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Amici americani della Mille Miglia
ARTICLES BY MARTIN SWIG
NN
Martin Swig has his own column in the San Francisco
NOB HILL GAZETTE called WHEELS

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Collector Cars Broke Their Makers

Often overlooked is the fact that most of the historic cars so highly valued today were financial disasters for their manufacturers.  Consider Duesenberg, Marmon, Maserati, Citroen.  All were a hard sell when new.  All went broke, or had to be rescued by others.  As a result of these commercial failures, those cars are now “very rare” as the auction descriptions say.

One-Off Custom Built Car

In the ‘20s and ‘30s, wealthy car buyers would often commission a car to be custom-designed and built for them.  It’s harder to build a single car today but my friend, Steve Pasteiner, an ex-General Motors designer, has figured out how to do it.  He exhibited his latest at the Amelia Island Concours d’Elegance in Florida.  Steve is a great admirer of the mid-century General Motors designs, from the era when GM led the world in innovative auto design. 

A few years ago GM wanted to commission a custom car distilling the essence of Buick.  A competition was held.  Steve got the job.  He created the Buick Blackhawk, using a modern chassis with a contemporary body design inspired by elements of the 1939 and 1940 Buicks.  Now he has topped that in his latest Cadillac-La Salle C-Hawk, created for a customer who admires the GM La Salles of that same period.  Using Cadillac and Corvette mechanicals to ensure reliable high performance, Pasteiner completed the car by designing an all-metal two seat convertible inspired by those elegant ’39-’40 La Salles.  His customer may now possess the perfect car – top tier performance, easy reliability and design guaranteed to outrank Ferraris and Bentleys in the Valet Parking Grand Prix.  This is one of those “if you have to ask the price you can’t afford it” cars, but actually, for the cost of one Ferrari and one Bentley, you could have a Pasteiner creation.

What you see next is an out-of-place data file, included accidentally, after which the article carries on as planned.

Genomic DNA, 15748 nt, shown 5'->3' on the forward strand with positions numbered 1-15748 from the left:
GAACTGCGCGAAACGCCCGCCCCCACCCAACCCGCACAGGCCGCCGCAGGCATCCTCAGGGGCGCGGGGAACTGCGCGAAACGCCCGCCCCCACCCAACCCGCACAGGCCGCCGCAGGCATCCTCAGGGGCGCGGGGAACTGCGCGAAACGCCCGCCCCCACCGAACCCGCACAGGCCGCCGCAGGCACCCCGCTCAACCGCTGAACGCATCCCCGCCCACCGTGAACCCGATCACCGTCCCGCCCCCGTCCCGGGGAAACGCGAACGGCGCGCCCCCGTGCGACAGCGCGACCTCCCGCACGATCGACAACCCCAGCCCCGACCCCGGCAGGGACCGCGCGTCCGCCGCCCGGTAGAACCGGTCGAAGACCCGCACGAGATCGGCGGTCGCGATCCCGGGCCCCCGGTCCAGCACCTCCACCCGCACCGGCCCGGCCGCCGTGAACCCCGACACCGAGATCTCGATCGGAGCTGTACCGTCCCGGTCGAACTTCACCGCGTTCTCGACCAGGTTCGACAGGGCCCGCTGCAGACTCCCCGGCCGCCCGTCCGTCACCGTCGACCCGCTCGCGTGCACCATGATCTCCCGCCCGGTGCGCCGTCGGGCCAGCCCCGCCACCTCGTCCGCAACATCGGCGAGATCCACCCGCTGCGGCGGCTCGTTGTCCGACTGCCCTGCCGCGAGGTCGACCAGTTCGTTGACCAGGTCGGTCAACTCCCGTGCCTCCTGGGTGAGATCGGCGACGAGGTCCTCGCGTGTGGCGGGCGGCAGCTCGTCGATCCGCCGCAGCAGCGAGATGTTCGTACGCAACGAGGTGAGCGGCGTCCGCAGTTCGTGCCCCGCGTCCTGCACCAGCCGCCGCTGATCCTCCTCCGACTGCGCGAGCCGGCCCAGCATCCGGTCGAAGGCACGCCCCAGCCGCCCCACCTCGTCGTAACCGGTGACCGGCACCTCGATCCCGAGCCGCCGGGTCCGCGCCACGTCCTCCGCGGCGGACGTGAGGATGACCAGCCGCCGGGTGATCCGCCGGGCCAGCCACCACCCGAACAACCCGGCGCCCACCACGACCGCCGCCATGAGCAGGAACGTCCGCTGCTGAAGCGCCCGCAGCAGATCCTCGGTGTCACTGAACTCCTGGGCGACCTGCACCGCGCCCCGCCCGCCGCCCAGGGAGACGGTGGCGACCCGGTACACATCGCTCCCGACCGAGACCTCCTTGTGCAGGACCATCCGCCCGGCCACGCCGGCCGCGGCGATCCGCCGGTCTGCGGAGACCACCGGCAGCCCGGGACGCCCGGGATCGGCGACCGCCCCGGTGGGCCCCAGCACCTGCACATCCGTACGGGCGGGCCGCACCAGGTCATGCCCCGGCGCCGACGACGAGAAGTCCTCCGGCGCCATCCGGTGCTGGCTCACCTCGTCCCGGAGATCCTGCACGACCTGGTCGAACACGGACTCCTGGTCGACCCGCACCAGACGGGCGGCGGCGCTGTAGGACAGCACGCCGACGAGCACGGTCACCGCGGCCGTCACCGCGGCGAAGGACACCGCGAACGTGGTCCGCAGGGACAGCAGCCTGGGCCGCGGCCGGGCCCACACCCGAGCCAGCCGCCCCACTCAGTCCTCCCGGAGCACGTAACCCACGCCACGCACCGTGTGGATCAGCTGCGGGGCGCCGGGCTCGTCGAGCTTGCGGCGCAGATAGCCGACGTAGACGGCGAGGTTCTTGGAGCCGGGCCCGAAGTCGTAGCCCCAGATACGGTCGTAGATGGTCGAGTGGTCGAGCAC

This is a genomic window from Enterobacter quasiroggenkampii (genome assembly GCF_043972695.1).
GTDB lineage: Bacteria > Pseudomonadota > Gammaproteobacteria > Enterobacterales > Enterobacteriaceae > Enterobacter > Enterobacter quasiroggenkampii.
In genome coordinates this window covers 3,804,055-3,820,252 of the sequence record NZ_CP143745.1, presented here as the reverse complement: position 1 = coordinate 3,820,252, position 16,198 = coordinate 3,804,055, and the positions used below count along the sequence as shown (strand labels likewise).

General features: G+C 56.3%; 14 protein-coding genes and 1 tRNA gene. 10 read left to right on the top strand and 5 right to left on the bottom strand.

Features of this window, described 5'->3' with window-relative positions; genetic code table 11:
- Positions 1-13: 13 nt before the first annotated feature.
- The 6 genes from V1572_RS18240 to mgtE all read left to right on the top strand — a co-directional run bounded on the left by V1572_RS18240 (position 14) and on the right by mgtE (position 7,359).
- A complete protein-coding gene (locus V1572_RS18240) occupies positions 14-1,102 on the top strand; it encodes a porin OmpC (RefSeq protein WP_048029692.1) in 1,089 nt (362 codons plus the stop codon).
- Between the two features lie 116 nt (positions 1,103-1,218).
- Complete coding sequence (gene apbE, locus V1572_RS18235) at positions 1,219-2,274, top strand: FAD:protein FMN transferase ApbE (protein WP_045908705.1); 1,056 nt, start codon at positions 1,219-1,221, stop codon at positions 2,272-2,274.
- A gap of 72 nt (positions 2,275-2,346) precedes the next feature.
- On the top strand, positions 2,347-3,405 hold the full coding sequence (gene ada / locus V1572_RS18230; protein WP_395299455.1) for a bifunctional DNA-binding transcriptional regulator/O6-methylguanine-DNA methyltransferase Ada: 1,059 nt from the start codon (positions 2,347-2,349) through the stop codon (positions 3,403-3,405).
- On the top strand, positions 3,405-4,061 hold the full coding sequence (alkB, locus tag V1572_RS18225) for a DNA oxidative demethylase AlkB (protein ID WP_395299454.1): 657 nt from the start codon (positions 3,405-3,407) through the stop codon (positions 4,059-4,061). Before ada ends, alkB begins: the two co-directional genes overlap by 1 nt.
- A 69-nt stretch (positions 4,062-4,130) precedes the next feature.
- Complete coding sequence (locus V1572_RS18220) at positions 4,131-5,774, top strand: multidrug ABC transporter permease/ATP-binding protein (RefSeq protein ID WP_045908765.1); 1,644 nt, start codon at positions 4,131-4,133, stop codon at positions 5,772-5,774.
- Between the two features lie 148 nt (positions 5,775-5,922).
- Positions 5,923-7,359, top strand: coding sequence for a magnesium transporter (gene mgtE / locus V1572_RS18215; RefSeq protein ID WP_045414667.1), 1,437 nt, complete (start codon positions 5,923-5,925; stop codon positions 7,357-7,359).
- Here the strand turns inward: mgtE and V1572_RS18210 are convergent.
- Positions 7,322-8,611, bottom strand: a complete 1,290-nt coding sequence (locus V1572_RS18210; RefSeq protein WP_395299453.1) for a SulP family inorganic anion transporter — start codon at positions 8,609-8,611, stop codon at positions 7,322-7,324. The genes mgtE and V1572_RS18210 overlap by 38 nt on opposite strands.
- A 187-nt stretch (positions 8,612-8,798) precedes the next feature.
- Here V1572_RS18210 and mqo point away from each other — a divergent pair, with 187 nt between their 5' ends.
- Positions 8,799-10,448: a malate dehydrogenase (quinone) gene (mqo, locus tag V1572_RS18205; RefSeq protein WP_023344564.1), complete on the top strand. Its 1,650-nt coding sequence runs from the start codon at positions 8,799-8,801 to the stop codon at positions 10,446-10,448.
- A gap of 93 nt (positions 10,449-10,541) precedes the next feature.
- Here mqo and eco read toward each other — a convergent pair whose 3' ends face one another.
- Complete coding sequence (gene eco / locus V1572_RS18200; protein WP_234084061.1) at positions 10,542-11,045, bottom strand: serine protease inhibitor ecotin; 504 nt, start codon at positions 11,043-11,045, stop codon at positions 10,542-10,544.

The Ford Flex

If you crossed a Mini-Cooper with a Range Rover, you’d end up with something like a Ford Flex.  Or, if you grew up in a family that hauled its kids around in a fake-wood paneled Ford Country Squire, the very-well-done modern equivalent is this new, stylish wagon.


Ford Flex

The most outstanding quality of this new-wave Ford is its phenomenal combination of useful good qualities that quietly go about their job.  The dashboard is a perfect expression of this car.  It’s simple, sober, and easy-to-understand.  There’s no flash-and-dash here, just easygoing competence.  My personal preference is for smaller packages for everyday use, but for those who need the space, those sporty tight-knit packages are useless.

Two minor gripes:  The owner’s manual is printed on cheap paper.  But, unlike some pricey models that offer beautifully done manuals (and force you to use them because of the maddening complexity of the controls), the Ford owner will rarely need to consult this one.  Second, the nameplate on the front says only F-L-E-X.  If I had built this car, I’d be so proud of it I’d want my name on it.  F-O-R-D.

 

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